Gen Y Focuses on Saving in 2011

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NEW YORK (MainStreet) – With New Year’s Eve behind us, more Americans are resolving to get serious about budgeting and saving money. But it turns out that young people are a lot more likely than their elders to have dollar signs on their 2011 to-do list.

That's the finding of a new study by Chase Card Services and U.S. News and World Report, which looked at the personal finance resolutions of Americans going into 2011. The study found that 54% of Americans aged 18-34 are resolving to save money and improve their budgeting and money management in the coming year. That's excellent news in light of other surveys that have sounded the alarm over the poor savings habits of Generation Y, many of whom are not on pace to have sufficient retirement savings.

The bad news, though, is that their elders are considerably less likely to show the same urgency when it comes to saving and budgeting. Just 41% of those aged 45-54 are resolving to save more, and that number drops all the way down to 27% for those aged 55-64. It's not clear whether these older generations think they're on pace to retire comfortably or if they're simply stuck in their ways, but the fact is most Americans are under-prepared for retirement. Indeed, a study by Wells Fargo found that those aged 50-59 had saved an average of only $29,000, well short of the $300,000 or so that most Americans need to retire comfortably.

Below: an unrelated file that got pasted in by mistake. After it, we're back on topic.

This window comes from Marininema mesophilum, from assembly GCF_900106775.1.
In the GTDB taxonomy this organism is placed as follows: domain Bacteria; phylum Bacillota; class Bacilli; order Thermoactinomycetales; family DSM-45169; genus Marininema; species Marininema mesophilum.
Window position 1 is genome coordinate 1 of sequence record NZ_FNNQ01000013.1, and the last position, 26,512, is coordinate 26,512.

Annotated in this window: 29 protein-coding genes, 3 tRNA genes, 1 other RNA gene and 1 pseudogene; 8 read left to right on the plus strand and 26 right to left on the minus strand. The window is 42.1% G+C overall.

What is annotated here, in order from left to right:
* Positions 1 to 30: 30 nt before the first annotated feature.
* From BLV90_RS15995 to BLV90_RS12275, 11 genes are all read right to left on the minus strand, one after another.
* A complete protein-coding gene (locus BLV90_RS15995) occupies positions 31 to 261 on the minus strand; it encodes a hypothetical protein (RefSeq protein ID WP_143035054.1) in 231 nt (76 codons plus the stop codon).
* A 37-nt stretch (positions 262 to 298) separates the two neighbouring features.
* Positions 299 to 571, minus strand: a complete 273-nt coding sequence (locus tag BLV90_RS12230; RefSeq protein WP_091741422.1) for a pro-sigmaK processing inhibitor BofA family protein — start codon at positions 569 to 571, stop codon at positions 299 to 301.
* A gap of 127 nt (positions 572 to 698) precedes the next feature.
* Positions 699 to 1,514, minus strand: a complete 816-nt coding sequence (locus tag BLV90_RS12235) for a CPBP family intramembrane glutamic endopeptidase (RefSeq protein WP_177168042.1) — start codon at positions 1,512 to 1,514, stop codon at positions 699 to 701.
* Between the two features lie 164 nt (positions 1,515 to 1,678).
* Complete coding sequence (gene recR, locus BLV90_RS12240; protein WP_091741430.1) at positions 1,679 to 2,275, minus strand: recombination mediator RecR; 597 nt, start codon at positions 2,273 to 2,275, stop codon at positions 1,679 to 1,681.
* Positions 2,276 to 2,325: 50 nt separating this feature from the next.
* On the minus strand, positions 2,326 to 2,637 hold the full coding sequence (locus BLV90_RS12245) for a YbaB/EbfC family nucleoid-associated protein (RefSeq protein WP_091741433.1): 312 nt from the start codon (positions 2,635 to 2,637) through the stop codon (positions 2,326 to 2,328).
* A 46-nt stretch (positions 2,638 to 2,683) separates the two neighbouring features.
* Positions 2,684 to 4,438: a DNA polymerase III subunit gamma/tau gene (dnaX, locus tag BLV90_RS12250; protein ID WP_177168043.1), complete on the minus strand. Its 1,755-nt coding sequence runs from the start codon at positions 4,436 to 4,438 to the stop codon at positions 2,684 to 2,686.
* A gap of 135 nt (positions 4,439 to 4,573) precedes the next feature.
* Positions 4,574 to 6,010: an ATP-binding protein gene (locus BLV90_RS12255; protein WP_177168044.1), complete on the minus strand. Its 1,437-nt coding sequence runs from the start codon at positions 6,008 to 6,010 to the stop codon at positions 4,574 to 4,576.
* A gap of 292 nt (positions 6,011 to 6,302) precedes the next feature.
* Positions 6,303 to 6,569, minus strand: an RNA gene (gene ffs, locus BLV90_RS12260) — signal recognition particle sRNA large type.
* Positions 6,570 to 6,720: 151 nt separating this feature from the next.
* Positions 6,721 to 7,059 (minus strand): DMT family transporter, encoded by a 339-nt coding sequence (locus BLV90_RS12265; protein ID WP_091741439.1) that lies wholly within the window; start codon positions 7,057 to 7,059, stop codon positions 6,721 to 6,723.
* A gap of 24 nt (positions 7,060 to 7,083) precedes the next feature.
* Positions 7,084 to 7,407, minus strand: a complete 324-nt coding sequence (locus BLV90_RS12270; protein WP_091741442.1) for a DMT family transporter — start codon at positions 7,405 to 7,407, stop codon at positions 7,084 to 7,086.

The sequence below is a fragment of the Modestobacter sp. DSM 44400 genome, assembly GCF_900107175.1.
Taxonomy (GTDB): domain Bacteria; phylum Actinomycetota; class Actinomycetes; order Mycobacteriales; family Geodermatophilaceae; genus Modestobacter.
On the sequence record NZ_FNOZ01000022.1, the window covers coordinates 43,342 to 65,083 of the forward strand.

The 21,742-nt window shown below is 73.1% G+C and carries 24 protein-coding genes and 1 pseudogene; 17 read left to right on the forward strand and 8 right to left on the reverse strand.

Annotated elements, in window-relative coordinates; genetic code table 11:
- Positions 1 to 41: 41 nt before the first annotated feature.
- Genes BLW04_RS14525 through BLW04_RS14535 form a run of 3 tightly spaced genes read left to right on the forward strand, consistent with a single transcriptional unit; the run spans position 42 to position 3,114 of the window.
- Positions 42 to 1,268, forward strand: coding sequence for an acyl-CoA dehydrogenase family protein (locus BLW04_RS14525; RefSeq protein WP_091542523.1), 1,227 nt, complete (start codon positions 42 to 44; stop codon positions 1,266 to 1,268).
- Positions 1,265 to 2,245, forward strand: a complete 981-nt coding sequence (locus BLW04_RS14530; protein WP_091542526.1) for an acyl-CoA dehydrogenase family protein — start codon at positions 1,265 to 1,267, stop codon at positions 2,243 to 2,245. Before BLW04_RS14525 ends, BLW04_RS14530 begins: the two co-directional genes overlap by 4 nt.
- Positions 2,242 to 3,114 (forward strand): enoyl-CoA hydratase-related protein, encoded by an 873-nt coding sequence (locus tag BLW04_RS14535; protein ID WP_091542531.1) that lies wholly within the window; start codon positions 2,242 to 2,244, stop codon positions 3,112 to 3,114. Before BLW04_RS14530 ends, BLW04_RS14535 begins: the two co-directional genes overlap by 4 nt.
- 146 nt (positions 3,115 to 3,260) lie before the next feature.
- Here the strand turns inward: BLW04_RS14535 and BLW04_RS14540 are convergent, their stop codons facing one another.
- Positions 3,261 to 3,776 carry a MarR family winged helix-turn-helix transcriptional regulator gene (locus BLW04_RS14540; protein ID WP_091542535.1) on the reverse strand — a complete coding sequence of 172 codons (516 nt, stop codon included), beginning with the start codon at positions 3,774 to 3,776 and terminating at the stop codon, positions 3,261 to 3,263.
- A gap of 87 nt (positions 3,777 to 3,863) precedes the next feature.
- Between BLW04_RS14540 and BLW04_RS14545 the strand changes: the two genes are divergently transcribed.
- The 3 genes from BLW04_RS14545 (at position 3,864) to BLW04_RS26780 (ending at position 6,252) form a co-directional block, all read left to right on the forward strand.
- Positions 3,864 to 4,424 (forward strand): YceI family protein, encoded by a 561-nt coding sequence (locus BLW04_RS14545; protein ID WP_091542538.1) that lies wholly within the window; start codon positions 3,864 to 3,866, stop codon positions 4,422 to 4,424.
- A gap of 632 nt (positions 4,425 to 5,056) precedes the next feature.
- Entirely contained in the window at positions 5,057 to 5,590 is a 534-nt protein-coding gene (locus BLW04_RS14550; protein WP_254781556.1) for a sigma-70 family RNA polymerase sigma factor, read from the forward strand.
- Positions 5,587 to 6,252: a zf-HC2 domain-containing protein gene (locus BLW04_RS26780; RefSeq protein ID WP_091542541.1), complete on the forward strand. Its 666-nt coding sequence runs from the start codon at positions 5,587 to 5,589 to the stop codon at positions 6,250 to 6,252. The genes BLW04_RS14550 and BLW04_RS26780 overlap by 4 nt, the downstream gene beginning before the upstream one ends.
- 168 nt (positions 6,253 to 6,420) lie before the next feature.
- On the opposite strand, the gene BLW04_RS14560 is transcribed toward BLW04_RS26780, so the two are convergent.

The moral of the story? Whether you're young or old, it's time to take another look at your resolutions and consider adding “save for retirement” to the list.

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